By Scott Smith
Stark Industries powers into a new corporate strategy.
“We no longer make weapons,” Tony Stark declared in an internal memo to his Stark Industries executive staff last year.
Since then, the world’s premiere futurist in the “Iron Man Age” of technology has been steeling himself for his biggest challenge yet—a heavy jolt of change. The tycoon-turned-superhero is busy transforming Stark Industries from a munitions manufacturer into a communications company.
Founded as an engineering and manufacturing firm that specialized in security measures, Stark Industries—then called Stark Enterprises—became a corporate superpower by developing munitions; it held that position by expanding into other fields including aeronautics, technology, and fringe science. Stark himself has undergone a crisis of conscience, causing him to rethink the kind of company he wanted to lead.
Since the “no more munitions” memo, the shift in corporate strategy has not gone entirely smoothly. Powerful political leaders have pressured Stark to turn over to the military the patents for his Iron Man armor technology. So far, Stark has resisted these forces, but the organizational turnaround of Stark Industries may prove to be a job requiring even greater willpower.
Corporate transformations are difficult for large organizations because most companies operate with heterogeneous IT environments. These can be cumbersome, hindering the adaptability and responsiveness that leads to growth and innovation, and costly to operate. (Approximately 70 percent of an enterprise’s IT budget is spent on maintaining existing systems; only 30 percent is earmarked for new capabilities.)
If Stark Industries hopes to break from these shackles, Tony Stark will need powerful partners willing to take ownership of these integration challenges. And like many CEOs in fast-moving companies, he is relying on an alliance with tech giant Oracle to ensure the demands on IT infrastructure are met with a swift and smooth implementation.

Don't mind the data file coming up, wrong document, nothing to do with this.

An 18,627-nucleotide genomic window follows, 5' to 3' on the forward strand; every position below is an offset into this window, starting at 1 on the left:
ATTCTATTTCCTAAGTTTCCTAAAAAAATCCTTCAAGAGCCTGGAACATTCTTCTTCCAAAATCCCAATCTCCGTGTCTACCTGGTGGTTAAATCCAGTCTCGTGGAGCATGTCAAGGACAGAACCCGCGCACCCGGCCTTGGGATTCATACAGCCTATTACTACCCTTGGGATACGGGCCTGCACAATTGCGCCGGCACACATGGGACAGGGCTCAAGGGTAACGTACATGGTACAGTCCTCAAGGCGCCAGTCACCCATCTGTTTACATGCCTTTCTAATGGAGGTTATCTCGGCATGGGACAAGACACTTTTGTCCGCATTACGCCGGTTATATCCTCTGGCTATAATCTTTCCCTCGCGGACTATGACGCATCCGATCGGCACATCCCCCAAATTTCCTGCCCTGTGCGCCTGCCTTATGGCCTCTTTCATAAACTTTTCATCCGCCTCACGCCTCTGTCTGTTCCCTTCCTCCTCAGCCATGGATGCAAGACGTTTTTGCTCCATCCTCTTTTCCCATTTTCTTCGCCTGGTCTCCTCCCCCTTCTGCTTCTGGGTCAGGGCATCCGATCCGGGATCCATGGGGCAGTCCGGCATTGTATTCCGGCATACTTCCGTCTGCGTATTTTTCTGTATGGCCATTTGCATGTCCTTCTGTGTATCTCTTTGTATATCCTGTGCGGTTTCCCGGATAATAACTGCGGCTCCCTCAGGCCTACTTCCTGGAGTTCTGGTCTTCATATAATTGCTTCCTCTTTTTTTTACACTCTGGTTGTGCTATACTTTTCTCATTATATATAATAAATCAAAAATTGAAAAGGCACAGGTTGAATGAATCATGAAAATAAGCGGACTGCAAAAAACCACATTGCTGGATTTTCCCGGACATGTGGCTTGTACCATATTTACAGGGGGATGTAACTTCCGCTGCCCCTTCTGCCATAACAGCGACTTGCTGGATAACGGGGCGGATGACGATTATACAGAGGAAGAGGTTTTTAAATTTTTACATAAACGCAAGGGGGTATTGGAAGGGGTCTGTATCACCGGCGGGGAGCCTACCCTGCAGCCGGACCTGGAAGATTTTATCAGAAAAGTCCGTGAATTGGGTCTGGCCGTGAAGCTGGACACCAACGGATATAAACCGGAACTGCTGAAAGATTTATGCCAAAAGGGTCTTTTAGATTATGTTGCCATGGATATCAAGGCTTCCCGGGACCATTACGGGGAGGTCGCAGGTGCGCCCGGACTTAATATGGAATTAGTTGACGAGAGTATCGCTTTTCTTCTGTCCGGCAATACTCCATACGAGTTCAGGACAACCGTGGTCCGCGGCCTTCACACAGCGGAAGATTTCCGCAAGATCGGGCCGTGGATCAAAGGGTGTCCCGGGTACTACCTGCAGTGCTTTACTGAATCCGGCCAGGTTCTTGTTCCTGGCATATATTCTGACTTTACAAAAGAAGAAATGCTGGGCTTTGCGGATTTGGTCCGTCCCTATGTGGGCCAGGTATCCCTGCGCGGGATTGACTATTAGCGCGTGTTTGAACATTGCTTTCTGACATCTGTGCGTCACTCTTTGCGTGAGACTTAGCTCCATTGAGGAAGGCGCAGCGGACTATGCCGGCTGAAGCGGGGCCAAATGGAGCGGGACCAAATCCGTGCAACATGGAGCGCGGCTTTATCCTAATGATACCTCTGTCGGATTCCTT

Oracle has the capacity to make this work. In addition to its powerful software technologies, the company has added processing punch with Oracle Exadata Storage Server and most recently, hardware. This comprehensive “applications to disk” strategy gives Oracle’s enterprise customers an entire technology stack (including applications, middleware, database, servers, storage, virtualization, and operating systems) combined with exceptional performance (by way of throughput, server, and storage speed enhancements).
Add to this lineup Oracle’s suite of next-generation grid technologies and cloud computing solutions, and Stark Industries might just have the key components to exceed expectations.
The long-term success of Stark Industries will depend on Stark’s ability to reduce complexity and increase efficiency in every corner of its operations. First, company engineers will need to harness the power of existing servers in a grid computing architecture that allows them to scale resources to the demands of their workload. Once all corporate networks have been migrated to a virtualization model, Stark Industries will have the perfect foundation for a secure and lasting cloud infrastructure.
Finally, by implementing Oracle Enterprise Manager for system diagnostics and management, Stark Industries will have the only troubleshooting solution in the marketplace that monitors and configures server utilization across all physical, virtual, and private cloud computing environments.
“Technology becomes an extension of human performance,” says Stark.
Scott Smith is a senior writer with Oracle Publishing.